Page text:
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The Gospel of Peter (GP), often claimed to be theologically unsophisticated, offers a theological reflection upon the saving work of the Lord in his resurrection. GP receives the synoptic tradition, which itself has no narration of the resurrection (but only narrations of ‘appearances’), and fills in this lacuna. The narration of the resurrection is patterned upon GP's narration of the crucifixion, thereby suggesting that the resurrection and the crucifixion are two coordinated salvific events. GP's reception of the synoptic tradition is thus not only apologetic or polemical, but also theological.
The re-emergence of debates on the decolonisation of knowledge has revived interest in the National Question, which began over a century ago and remains unresolved. Tensions that were suppressed and hidden in the past are now being openly debated. Despite this, the goal of one united nation living prosperously under a constitutional democracy remains elusive. This edited volume examines the way in which various strands of left thought have addressed the National Question, especially during the apartheid years, and goes on to discuss its relevance for South Africa today and in the future. Instead of imposing a particular understanding of the National Question, the editors identified a number of political traditions and allowed contributors the freedom to define the question as they believed appropriate – in other words, to explain what they thought was the Unresolved National Question. This has resulted in a rich tapestry of interweaving perceptions. The volume is structured in two parts. The first examines four foundational traditions: Marxism-Leninism (the Colonialism of a Special Type thesis); the Congress tradition; the Trotskyist tradition; and Africanism. The second part explores the various shifts in the debate from the 1960s onwards, and includes chapters on Afrikaner nationalism, ethnic issues, black consciousness, feminism, workerism and constitutionalism. The editors hope that by revisiting the debates not popularly known among the scholarly mainstream, this volume will become a catalyst for an enriched debate on our identity and our future.
The linear polarization of the Crab pulsar as a function of pulse phase was observed by the High Speed Photometer on the Hubble Space Telescope in March, 1993. Observations were obtained in a bandpass centered on 2770 A using a 0.25 ms sample time, corresponding to a time resolution of 0.0075 in pulse phase. The UV polarization of the pulsar [Fig. 1] is strikingly similar to that observed in the visible (cf. Smith et al. 1988). The same values of polarization and the same swing of position angle occur through the main and secondary pulses. The polarization pulse profile must be essentially wavelength independent at frequencies above the infrared.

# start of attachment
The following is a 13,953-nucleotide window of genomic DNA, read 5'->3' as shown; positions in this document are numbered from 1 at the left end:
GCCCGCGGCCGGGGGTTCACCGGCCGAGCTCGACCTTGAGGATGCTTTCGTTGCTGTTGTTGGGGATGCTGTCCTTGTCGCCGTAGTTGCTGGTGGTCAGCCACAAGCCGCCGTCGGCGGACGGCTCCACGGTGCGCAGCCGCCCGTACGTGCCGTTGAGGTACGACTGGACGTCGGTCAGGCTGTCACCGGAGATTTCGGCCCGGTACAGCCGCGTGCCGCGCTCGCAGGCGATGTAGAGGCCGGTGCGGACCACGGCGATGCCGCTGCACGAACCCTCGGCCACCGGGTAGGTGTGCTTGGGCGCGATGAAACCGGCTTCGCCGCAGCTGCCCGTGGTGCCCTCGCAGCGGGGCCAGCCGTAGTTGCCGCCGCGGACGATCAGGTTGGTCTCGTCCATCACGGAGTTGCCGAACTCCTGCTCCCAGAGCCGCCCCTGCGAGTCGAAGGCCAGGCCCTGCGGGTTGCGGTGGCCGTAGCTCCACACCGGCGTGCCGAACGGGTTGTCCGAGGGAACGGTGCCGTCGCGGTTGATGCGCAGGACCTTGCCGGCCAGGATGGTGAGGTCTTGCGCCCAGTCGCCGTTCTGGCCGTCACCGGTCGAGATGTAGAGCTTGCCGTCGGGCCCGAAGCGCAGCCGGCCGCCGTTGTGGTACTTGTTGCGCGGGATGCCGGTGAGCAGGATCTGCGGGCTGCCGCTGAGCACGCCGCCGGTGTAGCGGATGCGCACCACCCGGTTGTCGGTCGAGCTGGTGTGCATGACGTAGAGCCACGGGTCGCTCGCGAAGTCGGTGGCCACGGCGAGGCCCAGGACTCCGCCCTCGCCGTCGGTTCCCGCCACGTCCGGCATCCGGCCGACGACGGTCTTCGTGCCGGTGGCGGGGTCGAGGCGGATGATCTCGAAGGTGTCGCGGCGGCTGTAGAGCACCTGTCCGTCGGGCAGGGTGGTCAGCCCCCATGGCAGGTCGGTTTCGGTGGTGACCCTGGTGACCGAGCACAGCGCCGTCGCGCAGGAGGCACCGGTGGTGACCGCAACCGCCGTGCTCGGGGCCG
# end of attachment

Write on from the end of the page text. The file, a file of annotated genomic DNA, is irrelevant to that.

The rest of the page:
This paper describes the system architecture of a newly constructed radio telescope – the Boolardy engineering test array, which is a prototype of the Australian square kilometre array pathfinder telescope. Phased array feed technology is used to form multiple simultaneous beams per antenna, providing astronomers with unprecedented survey speed. The test array described here is a six-antenna interferometer, fitted with prototype signal processing hardware capable of forming at least nine dual-polarisation beams simultaneously, allowing several square degrees to be imaged in a single pointed observation. The main purpose of the test array is to develop beamforming and wide-field calibration methods for use with the full telescope, but it will also be capable of limited early science demonstrations.
Thin films of AlxGa1−xN (0.05 ≤ x ≤ 0.96) having smooth surfaces were deposited directly on both vicinal and on-axis 6H-SiC(0001) substrates. Cross-sectional TEM of Al0.13Ga0.87N revealed stacking faults near the SiC/Nitride alloy interface and numerous threading dislocations. EDX, AES and RBS were used to determine the compositions, which were paired with their respective CL near band-edge emission energies. A negative bowing parameter was determined. The CL emission energies were similar to the bandgap energies obtained by SE. FE-AES of the initial growth of Al0.2Ga0.8N revealed an aluminum rich layer near the interface. N-type (silicon) doping was achieved for AlxGa1−xN for 0.12 ≤ x ≤ 0.42. Al0.2Ga0.8N/GaN superlattices were fabricated with coherent interfaces. Additionally, HEMT structures using an AlN/GaN/AlN buffer structure were fabricated.